He’s learned, as I have, that there are two constants in the freedom equation: the relentless perfidy with which repressive regimes seek to crush even the tiniest bud of hope, of joy, of creativity, of resistance: “X”; and the transitory nature of the media’s lens: “Y” (or more aptly, “why?”).

The same is true in its different and yet achingly similar ways for Syria, where everything must be painted black and white, either or, despite a rainbow of alternative arguments and positions. For Bahrain, and I would also say for Saudi Arabia, where protests, police brutality, and a host of violations are blanketed in ignorant silence more suffocating than the clouds of tear gas in Bahrain, so large I always imagine they can be seen from space. For Tibet, so tired of being either ignored or patronised, I assume because major political powers are clearly terrified of getting on the wrong side of China, the world’s major creditor. For Yemen, for Mali, for Western Sahara, and for Mauritania, where it’s simply not in the Western powers’ interests to be paying attention to opposition movements, not when there are fascinating stories about terrorism or a food crisis to report, even if the opposition is real and the terrorists are fabricated. Frankly, the food crisis in Africa is so over-hyped, it’s making me feel queasy. And don’t even get me started on the tens of thousands of freshly-minted refugees. For Kashmir, Senegal, West Papua, and for all of you everywhere*, struggling to make your voices heard, I send you my love and respect, for Valentine’s Day and always.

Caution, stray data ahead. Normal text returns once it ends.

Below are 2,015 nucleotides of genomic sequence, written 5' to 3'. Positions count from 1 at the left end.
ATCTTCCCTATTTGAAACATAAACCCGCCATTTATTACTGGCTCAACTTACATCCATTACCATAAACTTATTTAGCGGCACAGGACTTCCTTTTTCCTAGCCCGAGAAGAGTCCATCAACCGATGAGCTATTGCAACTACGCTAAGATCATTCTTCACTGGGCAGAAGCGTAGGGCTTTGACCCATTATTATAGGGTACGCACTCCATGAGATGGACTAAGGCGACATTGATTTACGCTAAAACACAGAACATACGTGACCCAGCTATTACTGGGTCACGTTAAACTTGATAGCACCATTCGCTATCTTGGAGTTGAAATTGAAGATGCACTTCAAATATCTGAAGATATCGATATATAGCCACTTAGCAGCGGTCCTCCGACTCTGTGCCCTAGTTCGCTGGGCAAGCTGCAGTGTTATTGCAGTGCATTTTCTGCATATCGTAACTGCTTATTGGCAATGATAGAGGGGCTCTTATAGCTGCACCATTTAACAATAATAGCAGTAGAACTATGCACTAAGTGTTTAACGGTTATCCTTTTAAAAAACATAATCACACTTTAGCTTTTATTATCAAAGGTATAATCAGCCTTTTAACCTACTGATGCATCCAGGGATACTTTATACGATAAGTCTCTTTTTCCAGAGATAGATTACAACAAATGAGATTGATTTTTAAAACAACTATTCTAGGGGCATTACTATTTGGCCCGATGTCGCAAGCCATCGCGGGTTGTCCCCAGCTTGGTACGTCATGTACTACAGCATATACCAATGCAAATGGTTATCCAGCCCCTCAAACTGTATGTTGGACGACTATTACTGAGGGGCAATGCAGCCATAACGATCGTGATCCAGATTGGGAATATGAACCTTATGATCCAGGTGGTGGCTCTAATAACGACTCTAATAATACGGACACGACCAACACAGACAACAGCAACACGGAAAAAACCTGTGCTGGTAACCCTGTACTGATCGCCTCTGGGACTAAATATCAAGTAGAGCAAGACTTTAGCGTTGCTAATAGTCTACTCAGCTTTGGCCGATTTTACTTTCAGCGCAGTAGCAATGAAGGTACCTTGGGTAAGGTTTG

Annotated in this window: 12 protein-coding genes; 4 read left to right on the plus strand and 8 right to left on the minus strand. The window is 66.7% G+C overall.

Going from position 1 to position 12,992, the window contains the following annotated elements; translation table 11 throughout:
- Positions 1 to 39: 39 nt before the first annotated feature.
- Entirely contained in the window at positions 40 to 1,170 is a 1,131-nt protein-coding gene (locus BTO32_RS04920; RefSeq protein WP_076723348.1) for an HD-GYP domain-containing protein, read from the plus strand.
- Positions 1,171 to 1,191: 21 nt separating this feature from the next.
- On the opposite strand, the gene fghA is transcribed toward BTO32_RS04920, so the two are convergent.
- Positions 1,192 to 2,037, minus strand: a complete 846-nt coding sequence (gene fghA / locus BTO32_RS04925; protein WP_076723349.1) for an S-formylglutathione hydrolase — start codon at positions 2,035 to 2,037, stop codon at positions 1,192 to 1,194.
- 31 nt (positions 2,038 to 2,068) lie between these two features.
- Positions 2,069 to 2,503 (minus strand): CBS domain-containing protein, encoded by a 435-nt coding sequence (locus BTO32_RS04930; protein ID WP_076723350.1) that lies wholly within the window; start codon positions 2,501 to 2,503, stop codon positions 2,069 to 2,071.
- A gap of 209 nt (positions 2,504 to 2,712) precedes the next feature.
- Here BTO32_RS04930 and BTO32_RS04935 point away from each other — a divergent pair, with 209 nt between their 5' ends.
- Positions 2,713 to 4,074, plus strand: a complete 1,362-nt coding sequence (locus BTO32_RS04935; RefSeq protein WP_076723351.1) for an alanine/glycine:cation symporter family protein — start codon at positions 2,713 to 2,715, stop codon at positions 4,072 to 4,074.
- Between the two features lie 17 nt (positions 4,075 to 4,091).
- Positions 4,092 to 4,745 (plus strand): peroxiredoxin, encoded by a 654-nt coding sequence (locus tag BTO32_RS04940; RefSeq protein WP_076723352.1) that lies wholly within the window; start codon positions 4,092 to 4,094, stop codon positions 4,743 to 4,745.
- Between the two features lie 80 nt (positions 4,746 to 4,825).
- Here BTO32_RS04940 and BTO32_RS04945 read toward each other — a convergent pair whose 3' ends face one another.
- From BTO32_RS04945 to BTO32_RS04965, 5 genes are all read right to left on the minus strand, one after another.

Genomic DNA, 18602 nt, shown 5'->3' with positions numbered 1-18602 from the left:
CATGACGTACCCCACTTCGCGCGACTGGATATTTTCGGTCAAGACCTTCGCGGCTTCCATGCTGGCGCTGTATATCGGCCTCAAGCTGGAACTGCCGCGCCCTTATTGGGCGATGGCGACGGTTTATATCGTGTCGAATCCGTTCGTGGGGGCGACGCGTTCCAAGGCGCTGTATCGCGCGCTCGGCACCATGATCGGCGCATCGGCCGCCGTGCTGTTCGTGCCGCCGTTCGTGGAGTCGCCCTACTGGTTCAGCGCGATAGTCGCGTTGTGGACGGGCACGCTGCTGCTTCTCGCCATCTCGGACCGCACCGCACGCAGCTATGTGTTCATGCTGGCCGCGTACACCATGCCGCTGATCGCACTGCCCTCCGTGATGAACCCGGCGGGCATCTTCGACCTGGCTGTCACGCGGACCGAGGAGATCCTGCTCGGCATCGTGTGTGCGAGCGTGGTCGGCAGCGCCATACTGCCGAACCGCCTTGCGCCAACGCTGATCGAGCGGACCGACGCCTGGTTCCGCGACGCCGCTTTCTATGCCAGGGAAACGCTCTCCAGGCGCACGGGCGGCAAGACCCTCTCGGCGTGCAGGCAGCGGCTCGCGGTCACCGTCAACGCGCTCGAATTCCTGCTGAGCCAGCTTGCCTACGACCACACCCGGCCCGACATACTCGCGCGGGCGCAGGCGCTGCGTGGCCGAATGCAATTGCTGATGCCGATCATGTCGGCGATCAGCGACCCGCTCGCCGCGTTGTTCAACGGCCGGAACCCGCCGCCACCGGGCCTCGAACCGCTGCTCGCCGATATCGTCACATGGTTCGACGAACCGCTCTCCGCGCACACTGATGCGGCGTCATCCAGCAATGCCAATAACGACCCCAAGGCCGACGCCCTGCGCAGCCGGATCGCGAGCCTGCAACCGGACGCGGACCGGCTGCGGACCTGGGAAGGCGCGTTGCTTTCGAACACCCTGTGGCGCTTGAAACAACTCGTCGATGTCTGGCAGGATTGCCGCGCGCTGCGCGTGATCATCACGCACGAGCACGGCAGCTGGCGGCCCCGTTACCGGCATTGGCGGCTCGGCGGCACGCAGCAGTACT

*I realise I left a LOT of names out of this list but it would be like reading a world atlas if I mentioned every country by name. Apologies; you’re still in my heart.

Take Action! Demand Bahrain Regime Release Fadhila Al Mubarak


About Fadhila Al Mubarak

Fadeela Mubarak, 38 years old mother of 9 years old son, lives in Aali village in the suburbs of Manama, Bahrain. Fadhila Al Mubarak who was sentenced 4 years imprisonment for listening to anti-government CDs in her car. She was the first woman in Bahrain being tried in military tribunal, which gave that verdict. Her case was rarely highlighted in media. A short documentary titled “Fadheela Mubarak A Mother Behind The Bars in Bahrain” covers the plight of Fadhila.


We ask all concerned people to Take Action! Demand Bahrain Regime Release Fadhila Al Mubarak | Support Human Rights in Bahrain.